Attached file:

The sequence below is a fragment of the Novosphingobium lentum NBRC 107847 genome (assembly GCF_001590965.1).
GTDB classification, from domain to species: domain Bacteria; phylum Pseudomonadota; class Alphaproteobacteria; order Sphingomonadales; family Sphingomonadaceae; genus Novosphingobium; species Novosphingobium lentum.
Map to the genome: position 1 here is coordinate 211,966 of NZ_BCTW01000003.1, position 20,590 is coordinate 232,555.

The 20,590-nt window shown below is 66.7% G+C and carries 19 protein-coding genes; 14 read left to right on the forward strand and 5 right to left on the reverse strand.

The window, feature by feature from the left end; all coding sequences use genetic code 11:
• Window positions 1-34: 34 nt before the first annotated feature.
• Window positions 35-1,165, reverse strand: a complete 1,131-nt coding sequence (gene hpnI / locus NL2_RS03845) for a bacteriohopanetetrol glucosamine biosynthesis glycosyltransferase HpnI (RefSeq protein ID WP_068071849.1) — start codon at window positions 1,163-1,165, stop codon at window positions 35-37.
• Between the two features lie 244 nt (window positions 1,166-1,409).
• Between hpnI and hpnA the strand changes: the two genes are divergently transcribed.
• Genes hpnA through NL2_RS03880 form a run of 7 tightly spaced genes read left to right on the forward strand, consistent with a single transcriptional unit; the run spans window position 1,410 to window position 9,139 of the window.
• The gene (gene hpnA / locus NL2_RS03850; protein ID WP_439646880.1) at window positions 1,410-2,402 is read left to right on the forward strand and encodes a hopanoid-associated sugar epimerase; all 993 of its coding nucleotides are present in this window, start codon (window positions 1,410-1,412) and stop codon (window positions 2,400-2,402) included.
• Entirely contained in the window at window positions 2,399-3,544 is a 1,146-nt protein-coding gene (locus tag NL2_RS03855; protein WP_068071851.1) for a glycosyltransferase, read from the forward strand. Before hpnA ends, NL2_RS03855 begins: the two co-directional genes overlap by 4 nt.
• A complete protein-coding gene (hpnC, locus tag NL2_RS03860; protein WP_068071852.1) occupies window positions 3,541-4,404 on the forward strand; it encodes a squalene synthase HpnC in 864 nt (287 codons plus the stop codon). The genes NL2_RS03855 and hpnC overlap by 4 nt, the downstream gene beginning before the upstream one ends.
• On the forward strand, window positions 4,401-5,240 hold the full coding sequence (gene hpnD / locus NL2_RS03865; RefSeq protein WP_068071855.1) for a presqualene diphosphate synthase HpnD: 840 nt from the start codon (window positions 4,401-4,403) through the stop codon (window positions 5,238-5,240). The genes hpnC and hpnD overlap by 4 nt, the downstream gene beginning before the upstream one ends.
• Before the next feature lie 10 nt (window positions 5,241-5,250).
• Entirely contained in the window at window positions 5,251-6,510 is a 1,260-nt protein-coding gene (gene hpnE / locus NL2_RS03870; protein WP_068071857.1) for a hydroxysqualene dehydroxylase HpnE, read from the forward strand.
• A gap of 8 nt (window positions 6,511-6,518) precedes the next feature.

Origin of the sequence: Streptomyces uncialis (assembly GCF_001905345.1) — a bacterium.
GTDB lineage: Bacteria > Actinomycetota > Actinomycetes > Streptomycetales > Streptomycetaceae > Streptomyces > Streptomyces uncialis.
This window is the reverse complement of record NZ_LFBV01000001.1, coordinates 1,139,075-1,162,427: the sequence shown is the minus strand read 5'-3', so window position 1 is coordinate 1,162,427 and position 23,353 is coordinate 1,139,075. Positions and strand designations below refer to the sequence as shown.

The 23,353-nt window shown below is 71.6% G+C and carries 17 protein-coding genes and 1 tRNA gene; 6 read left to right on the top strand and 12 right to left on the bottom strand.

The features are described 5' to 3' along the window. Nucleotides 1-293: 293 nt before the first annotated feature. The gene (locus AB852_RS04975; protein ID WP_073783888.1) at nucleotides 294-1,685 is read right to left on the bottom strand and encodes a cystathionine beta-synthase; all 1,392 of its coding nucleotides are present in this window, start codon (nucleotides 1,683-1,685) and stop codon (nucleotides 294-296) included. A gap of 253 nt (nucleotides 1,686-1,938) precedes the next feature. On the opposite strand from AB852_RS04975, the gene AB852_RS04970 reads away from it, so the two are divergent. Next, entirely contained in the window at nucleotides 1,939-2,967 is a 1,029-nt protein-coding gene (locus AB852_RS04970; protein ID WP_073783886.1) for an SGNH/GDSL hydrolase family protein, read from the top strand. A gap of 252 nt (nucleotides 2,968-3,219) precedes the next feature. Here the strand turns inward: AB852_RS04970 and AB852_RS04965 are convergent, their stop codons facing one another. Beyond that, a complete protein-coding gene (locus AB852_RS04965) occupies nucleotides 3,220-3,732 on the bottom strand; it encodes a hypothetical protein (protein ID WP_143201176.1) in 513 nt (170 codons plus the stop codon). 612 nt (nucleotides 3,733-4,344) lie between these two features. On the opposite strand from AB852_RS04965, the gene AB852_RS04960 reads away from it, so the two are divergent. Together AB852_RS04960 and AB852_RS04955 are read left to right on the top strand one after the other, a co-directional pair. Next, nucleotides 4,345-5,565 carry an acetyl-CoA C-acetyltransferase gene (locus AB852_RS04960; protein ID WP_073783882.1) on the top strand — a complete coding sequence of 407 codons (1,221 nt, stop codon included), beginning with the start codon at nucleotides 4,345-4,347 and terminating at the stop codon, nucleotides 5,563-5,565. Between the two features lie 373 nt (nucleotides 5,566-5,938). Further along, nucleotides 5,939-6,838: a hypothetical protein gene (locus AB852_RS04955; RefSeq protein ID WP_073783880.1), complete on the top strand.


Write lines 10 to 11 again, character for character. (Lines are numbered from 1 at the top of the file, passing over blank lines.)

• Genes hpnA through NL2_RS03880 form a run of 7 tightly spaced genes read left to right on the forward strand, consistent with a single transcriptional unit; the run spans window position 1,410 to window position 9,139 of the window.
• The gene (gene hpnA / locus NL2_RS03850; protein ID WP_439646880.1) at window positions 1,410-2,402 is read left to right on the forward strand and encodes a hopanoid-associated sugar epimerase; all 993 of its coding nucleotides are present in this window, start codon (window positions 1,410-1,412) and stop codon (window positions 2,400-2,402) included.